Researchers at the University of British Columbia have begin recruiting patients with post-traumatic stress disorder (PTSD) to take part in a major clinical trial to test the effects of cannabis on soldiers, first-responders, victims of sexual assault and others afflicted with the debilitating condition.

Although based in Canada, the research project could have a major impact on the lives of people around the world. Right now, doctors rely mainly on anecdotal evidence to recommend using cannabis for PTSD and other conditions. This study could provide a firmer basis for recommending medical marijuana by equipping physicians with a better understanding of its benefits and side effects. 

“We know there continues to be significant unmet need in the treatment of PTSD in Canada and around the world,” UBC Professor Zach Walsh - a psychologist who will lead the study - said in a press release.

"This trial will allow us to build on the anecdotal evidence supporting the potential use of medical cannabis to treat PTSD and hopefully help those who struggle with this debilitating condition.”

The project is sponsored by Tilray, a Nanaimo, B.C. based company licensed by Health Canada to grow and sell medical marijuana to patients. Tilray says the study will take an in-depth approach by studying how different strains affect PTSD symptoms.

“This trial will help us hone in on whether medical cannabis with different cannabinoid profiles can help alleviate the symptoms of PTSD,” said Philippe Lucas, Vice President of Patient Research and Services.

“Tilray currently supplies product to a number of patients suffering from PTSD; we anticipate that this data will enhance our ability to help these patients, and will add to the global scientific discussion around medical cannabis as a treatment for the condition.”

Research could lead to American breakthrough

UBC's findings could also shape PTSD treatment south of the border - if American researchers follow Dr. Sanjay Gupta's advice. Last June, the neurosurgeon/CNN journalist lamented that biases against foreign research are stalling progress in America.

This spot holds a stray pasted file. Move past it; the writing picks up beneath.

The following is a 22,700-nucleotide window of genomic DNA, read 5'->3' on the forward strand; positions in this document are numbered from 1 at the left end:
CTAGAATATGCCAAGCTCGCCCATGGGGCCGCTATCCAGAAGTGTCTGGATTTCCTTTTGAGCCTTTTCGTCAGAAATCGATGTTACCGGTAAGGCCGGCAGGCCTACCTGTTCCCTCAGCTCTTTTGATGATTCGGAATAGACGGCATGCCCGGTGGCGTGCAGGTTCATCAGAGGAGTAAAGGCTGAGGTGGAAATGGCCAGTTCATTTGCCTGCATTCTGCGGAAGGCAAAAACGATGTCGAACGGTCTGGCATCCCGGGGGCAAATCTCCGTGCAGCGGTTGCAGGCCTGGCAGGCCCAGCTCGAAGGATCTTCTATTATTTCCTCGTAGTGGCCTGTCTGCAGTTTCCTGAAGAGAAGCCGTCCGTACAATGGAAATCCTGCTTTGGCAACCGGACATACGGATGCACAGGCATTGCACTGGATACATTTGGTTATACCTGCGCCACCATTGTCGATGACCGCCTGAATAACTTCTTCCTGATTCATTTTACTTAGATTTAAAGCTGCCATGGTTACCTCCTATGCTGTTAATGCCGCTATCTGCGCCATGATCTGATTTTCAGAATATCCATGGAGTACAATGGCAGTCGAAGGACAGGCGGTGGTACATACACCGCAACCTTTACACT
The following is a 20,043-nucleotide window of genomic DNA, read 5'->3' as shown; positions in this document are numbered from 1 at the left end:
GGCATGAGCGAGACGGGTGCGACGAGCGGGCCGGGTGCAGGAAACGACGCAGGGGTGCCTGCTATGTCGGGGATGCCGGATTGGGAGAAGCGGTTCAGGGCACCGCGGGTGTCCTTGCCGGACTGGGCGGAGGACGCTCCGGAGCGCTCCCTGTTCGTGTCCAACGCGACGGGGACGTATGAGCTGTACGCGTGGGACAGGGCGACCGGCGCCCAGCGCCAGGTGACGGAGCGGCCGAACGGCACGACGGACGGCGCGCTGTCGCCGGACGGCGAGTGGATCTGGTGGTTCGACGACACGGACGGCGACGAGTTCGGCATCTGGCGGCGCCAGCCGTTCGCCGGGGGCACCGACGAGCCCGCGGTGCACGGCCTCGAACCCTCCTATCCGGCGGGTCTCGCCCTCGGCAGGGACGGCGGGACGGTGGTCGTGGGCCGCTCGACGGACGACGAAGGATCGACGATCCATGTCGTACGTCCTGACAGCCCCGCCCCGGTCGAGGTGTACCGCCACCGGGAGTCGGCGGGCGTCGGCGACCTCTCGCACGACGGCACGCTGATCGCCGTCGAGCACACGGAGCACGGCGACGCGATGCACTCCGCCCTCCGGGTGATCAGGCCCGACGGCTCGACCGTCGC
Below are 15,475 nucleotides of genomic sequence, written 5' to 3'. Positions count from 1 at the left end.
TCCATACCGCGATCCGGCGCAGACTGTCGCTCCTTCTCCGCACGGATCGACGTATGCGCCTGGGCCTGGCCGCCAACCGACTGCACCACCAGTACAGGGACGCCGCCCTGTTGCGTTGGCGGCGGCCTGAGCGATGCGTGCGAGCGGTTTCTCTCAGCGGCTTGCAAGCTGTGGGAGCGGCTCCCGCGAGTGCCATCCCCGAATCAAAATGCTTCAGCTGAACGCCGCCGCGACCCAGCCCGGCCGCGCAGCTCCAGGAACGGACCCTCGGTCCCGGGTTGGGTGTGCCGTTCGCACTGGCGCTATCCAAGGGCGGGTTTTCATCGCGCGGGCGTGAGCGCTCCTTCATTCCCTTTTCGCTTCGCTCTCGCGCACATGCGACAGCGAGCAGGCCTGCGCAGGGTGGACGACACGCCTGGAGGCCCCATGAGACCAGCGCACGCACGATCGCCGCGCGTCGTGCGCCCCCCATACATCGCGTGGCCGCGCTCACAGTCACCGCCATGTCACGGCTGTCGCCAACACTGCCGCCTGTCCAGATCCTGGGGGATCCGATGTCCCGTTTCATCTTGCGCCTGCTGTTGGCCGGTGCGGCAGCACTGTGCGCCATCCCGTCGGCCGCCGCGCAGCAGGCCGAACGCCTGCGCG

"We do tend to have a bit of an ethnocentric point of view when it comes to our science," he said. "If it's not U.S.-based science, we often don't pay attention to it. When we say there's no good studies out there, What we're really saying is there's no good studies coming out of brand-name institutions in the United States."

And PTSD is one area where medical marijuana research is sorely lacking. Of the 26 states that have legalized medical marijuana, only 13 allow doctors to recommend it for PTSD.

Meanwhile, the federal government officially opposes the use of marijuana for PTSD and all other medical conditions. Cannabis is a Schedule I drug in the Controlled Substances Act (CSA), which means that the federal government considers it a substance that has no medical value. But pressure to recognize marijuana's medical benefits is mounting. Earlier this week, The American Legion joined activists calling on the DEA to reschedule cannabis so that it can be recognized as medicine.

“We’re not advocating the use of marijuana or any other drugs,” William Detweiler,  Chairman of the American Legion’s traumatic brain injuries (TBI) and post-traumatic stress disorder (PTSD) committee, told The Guardian. "[But cannabis is] a tool in the toolbox. [And veterans] have a right to anything that may help them.”

But so far, the DEA has resisted pressure to reform America's marijuana laws. Just last month, a petition to reschedule cannabis was denied by DEA chief Chuck Rosenberg, who claimed "marijuana has a high potential for abuse, has no accepted medical use in the United States, and lacks an acceptable level of safety for use even under medical supervision." 

Perhaps pressure from the Legion combined with hard evidence from UBC will change their minds.

h/t The Guardian.